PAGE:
Theotokos (Θεοτόκος, translit. Theotókos) is a title of Mary, the mother of Jesus used especially in the Eastern Orthodox, Oriental Orthodox, and Eastern Catholic Churches. Its literal English translations include God-bearer and the one who gives birth to God; less literal translations include Mother of God; it is tranliterated Theotocus. The Council of Ephesus decreed in 431, that Mary is Theotokos because her son Jesus is one person who is both God and man, divine and human.
In many traditions, Theotokos was translated from the Greek into the local liturgical language. The most prominent of these are Latin (Deipara, Dei genetrix and, as paraphrased, Mater Dei), Church Slavonic (Богородица translit. Bogoroditsa), Coptic ( translit. Ti.Theotokós), Arabic (والدة الله translit. Wālidat Allah), Georgian (ღვთისმშობელი translit. Ghvtismshobeli), Armenian: (Աստվածամայր translit.Astvatzamayr or Աստվածածին translit.Astvadzatzin), and Romanian (Născătoare de Dumnezeu or Maica Domnului).
The main use of the English term Mother of God has been, and still is, as an imprecise translation of Theotokos that frequently requires explanation. The other principal use of Mother of God has been as the precise and literal translation of Μήτηρ Θεού, a Greek term which has an established usage of its own in traditional Christian theological writing, hymnography, and iconography. In an abbreviated form ΜΡ ΘΥ it often is found on Orthodox icons (see illustration above), where it is used to identify Mary.
A hymn normally sung as part of the Greek Divine Liturgy includes both titles in close proximity, in both cases referring to Mary, showing that the titles are not synonymous: "It is truly fitting to call you blessed, the Theotokos, ever-blessed and wholly pure and the Mother of our God (Ἄξιόν ἐστιν ὡς ἀληθῶς μακαρίζειν σὲ τὴν Θεοτόκον, τὴν ἀειμακάριστον καὶ παναμώμητον καὶ μητέρα του Θεοῦ ἡμῶν...", emphasis added.) The difference between the two terms is that the former, Theotokos explicitly refers to physical childbearing, while the latter, Mother of God, describes a family relationship but not necessarily physical childbearing. Within the Christian tradition, Mother of God has not been understood, or intended to be understood, as referring to Mary as Mother of God from eternity, that is, as Mother of God the Father, but only with reference to the birth of Jesus, that is, the Incarnation; but this limitation in the meaning of Mother of God must be understood by the person employing the term. By contrast, Theotokos makes it explicit, thus excluding any misunderstanding of Mary's divine maternity.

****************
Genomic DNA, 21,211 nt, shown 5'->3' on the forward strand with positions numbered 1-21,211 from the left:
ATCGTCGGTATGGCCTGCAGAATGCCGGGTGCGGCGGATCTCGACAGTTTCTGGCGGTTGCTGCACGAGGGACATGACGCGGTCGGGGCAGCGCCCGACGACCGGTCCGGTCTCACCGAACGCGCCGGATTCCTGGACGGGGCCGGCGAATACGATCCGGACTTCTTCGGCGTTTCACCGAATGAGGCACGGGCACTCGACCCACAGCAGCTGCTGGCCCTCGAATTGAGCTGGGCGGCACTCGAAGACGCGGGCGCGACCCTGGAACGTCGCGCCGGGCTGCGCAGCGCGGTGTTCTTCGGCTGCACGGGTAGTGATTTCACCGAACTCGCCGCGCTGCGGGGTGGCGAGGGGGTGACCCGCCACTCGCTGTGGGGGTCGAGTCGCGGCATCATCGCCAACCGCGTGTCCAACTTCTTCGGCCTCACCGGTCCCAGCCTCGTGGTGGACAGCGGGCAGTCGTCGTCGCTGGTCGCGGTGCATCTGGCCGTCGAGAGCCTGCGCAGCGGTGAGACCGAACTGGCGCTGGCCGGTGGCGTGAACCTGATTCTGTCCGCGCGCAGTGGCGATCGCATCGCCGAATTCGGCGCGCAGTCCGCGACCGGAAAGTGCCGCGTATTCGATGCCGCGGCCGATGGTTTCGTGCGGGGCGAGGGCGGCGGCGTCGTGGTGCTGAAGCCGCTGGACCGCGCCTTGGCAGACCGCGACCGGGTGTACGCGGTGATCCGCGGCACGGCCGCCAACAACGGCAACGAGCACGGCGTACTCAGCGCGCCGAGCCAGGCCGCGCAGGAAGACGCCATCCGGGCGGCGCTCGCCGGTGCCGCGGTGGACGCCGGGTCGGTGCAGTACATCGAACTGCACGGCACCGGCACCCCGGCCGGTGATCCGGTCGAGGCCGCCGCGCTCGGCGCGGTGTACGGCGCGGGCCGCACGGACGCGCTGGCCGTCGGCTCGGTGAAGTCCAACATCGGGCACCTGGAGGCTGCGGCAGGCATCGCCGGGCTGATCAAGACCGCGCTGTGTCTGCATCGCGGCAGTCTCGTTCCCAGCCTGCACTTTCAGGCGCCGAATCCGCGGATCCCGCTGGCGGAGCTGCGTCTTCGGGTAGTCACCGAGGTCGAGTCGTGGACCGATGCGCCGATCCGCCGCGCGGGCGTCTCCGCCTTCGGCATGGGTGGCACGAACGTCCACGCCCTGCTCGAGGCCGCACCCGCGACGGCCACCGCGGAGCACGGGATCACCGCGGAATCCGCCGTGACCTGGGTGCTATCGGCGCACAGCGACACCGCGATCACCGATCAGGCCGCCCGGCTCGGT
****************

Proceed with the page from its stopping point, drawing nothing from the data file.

However, those reading or hearing the English phrase Mother of God as a translation of a Greek text cannot — unless they know the Greek text in question, or obtain additional information — know whether the phrase is a literal translation of Μήτηρ Θεού or an imprecise rendering of Θεοτόκος or one its Latin equivalents or equivalents in other languages.
The term Mother of God is justified by Catholic and Orthodox Christians by in which Elizabeth greets the Virgin Mary as the "mother of my Lord."
On the other hand, Christians believe God the Son is begotten of God the Father "from all eternity" (see Trinity and Nicene Creed), but is born "in time" of Mary. Theotokos thus refers to the Incarnation, when the Second Person of the Holy Trinity took on human nature in addition to his pre-existing divine nature, this being made possible through the cooperation of Mary.
Since mainstream Christians understand Jesus Christ as both fully God and fully human, they call Mary Theotokos to affirm the fullness of God's incarnation. The Council of Ephesus decreed, in opposition to those who denied Mary the title Theotokos ("the one who gives birth to God") but called her Christotokos ("the one who gives birth to Christ"), that Mary is Theotokos because her son Jesus is one person who is both God and man, divine and human. As Cyril of Alexandria wrote, "I am amazed that there are some who are entirely in doubt as to whether the holy Virgin should be called Theotokos or not. For if our Lord Jesus Christ is God, how is the holy Virgin who gave [Him] birth, not [Theotokos]?" (Epistle 1, to the monks of Egypt; PG 77:13B). Thus the significance of Theotokos lies more in what it says about Jesus than any declaration about Mary.